Despite all the talk of cities and states binding together to address Climate Change and how compelling the market is for renewable energy, there is no substitute for all the nations of the world having a platform from which to share information and work on strategies for addressing Climate Change. Governments of the world must work together on Climate Change because there is no substitute for nations ratifying treaties, leading the public and business, governing their own nations, and making sure nations don’t thwart each other’s actions.

Science must be the guide to address Climate Change because it is a universal discipline that all nations respect—however dicey that may seem in the US at the moment. Tailoring or pandering our language so “hope” can shine through is problematic because there are so many ways hope can create delusional efforts, ones that don’t match the scale and scope of the problem. A respect for science is the only way we can ensure that our selfishness and our ideologies don’t take over. Science, with more scientists and their wonderful instruments, are the quickest way humanity can get in sync with nature. Anything else, like preserving our way of living on fossil fuels, is not likely to work on any time scale.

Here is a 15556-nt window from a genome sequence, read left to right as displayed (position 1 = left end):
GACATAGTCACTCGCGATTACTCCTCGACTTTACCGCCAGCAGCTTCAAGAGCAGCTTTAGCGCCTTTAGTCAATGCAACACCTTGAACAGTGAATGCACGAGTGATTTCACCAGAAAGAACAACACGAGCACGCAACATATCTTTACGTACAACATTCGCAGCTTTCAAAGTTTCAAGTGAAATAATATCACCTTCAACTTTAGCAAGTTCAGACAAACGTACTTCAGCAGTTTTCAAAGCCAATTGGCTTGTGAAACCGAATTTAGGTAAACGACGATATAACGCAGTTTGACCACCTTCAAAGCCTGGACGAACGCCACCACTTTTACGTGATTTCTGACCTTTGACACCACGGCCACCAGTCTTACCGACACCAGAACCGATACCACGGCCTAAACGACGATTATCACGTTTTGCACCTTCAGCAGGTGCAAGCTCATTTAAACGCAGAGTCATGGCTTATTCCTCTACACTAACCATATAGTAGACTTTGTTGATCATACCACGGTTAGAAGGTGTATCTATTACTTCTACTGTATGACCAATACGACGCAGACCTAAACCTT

Nations of the world all share the same ultimate goal: to survive. They cannot do this by circumventing working together on the world stage. Many are thinking that it’s a given that the United States will completely withdraw from the Paris Accord, and therefore everyone who is not the federal government must work around the Trump administration -- businesses and individuals, cities, and states.